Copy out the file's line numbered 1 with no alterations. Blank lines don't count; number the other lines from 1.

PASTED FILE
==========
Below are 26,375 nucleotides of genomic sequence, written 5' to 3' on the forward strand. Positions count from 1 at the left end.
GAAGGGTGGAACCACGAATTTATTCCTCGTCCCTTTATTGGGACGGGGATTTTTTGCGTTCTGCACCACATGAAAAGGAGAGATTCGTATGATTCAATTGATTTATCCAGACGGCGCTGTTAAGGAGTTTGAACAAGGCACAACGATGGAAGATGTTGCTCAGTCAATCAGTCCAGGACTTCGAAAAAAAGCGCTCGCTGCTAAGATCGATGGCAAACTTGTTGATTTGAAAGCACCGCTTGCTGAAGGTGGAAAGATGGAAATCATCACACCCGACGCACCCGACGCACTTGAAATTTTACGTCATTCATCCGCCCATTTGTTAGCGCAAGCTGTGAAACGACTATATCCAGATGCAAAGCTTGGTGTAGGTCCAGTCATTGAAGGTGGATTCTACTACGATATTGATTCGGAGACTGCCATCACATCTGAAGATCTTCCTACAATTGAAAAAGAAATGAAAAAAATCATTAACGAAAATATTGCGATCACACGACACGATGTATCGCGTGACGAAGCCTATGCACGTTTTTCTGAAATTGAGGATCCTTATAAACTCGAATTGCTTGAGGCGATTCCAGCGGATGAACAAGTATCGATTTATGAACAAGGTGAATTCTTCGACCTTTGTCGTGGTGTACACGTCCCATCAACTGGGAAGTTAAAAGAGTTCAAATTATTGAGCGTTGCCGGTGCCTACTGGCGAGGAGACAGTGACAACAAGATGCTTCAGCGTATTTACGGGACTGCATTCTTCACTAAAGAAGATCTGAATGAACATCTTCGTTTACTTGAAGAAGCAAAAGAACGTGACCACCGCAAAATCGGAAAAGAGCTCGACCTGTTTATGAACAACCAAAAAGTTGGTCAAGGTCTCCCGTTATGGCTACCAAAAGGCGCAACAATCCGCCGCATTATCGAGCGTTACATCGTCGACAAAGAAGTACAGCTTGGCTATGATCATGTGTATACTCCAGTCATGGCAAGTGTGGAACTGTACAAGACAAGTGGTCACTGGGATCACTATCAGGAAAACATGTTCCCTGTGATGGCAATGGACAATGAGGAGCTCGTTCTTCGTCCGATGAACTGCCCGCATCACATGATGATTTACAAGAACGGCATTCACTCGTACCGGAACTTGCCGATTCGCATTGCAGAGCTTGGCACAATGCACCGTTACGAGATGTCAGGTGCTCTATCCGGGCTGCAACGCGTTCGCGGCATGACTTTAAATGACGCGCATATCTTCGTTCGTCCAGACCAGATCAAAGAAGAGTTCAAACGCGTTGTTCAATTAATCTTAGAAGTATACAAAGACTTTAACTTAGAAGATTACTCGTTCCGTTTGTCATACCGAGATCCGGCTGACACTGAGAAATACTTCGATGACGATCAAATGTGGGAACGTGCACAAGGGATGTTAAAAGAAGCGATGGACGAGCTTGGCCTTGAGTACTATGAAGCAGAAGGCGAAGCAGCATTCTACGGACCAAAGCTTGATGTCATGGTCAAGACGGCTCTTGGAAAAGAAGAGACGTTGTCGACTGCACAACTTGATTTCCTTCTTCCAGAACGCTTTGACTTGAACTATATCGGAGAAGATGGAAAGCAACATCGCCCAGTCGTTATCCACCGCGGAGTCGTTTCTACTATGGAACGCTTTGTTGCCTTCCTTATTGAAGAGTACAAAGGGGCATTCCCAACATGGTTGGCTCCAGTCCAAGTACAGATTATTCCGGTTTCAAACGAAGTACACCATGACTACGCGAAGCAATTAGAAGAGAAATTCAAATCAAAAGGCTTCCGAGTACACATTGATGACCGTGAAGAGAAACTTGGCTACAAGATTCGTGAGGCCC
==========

Below are 26,375 nucleotides of genomic sequence, written 5' to 3' on the forward strand. Positions count from 1 at the left end.